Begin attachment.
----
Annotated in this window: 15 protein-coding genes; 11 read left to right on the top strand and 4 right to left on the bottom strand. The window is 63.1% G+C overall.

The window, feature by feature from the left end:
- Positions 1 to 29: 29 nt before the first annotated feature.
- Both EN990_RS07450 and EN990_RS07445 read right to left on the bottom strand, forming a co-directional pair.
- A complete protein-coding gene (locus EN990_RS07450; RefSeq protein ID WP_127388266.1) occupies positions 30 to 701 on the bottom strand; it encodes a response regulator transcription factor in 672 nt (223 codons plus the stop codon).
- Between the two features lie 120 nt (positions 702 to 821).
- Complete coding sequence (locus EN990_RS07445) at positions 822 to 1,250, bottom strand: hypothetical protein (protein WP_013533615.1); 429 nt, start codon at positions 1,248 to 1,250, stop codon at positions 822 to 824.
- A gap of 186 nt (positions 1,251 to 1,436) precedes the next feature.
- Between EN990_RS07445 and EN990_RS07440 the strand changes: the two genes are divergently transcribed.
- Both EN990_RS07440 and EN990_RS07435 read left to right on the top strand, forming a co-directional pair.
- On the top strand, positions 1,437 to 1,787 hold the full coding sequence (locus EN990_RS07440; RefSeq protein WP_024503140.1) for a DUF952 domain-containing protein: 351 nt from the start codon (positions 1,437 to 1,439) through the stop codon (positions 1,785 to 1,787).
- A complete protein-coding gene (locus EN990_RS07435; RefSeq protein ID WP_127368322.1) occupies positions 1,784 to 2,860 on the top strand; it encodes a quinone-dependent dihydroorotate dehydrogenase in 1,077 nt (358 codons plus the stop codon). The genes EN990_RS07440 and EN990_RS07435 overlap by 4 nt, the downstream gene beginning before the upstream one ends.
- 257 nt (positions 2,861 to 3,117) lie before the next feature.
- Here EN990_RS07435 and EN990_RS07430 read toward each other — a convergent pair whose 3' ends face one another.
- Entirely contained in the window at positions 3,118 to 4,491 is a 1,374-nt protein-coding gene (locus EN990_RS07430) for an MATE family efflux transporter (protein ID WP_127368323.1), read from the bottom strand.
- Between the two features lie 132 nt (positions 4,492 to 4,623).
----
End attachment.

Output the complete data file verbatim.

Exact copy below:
Annotated in this window: 15 protein-coding genes; 11 read left to right on the top strand and 4 right to left on the bottom strand. The window is 63.1% G+C overall.

The window, feature by feature from the left end:
- Positions 1 to 29: 29 nt before the first annotated feature.
- Both EN990_RS07450 and EN990_RS07445 read right to left on the bottom strand, forming a co-directional pair.
- A complete protein-coding gene (locus EN990_RS07450; RefSeq protein ID WP_127388266.1) occupies positions 30 to 701 on the bottom strand; it encodes a response regulator transcription factor in 672 nt (223 codons plus the stop codon).
- Between the two features lie 120 nt (positions 702 to 821).
- Complete coding sequence (locus EN990_RS07445) at positions 822 to 1,250, bottom strand: hypothetical protein (protein WP_013533615.1); 429 nt, start codon at positions 1,248 to 1,250, stop codon at positions 822 to 824.
- A gap of 186 nt (positions 1,251 to 1,436) precedes the next feature.
- Between EN990_RS07445 and EN990_RS07440 the strand changes: the two genes are divergently transcribed.
- Both EN990_RS07440 and EN990_RS07435 read left to right on the top strand, forming a co-directional pair.
- On the top strand, positions 1,437 to 1,787 hold the full coding sequence (locus EN990_RS07440; RefSeq protein WP_024503140.1) for a DUF952 domain-containing protein: 351 nt from the start codon (positions 1,437 to 1,439) through the stop codon (positions 1,785 to 1,787).
- A complete protein-coding gene (locus EN990_RS07435; RefSeq protein ID WP_127368322.1) occupies positions 1,784 to 2,860 on the top strand; it encodes a quinone-dependent dihydroorotate dehydrogenase in 1,077 nt (358 codons plus the stop codon). The genes EN990_RS07440 and EN990_RS07435 overlap by 4 nt, the downstream gene beginning before the upstream one ends.
- 257 nt (positions 2,861 to 3,117) lie before the next feature.
- Here EN990_RS07435 and EN990_RS07430 read toward each other — a convergent pair whose 3' ends face one another.
- Entirely contained in the window at positions 3,118 to 4,491 is a 1,374-nt protein-coding gene (locus EN990_RS07430) for an MATE family efflux transporter (protein ID WP_127368323.1), read from the bottom strand.
- Between the two features lie 132 nt (positions 4,492 to 4,623).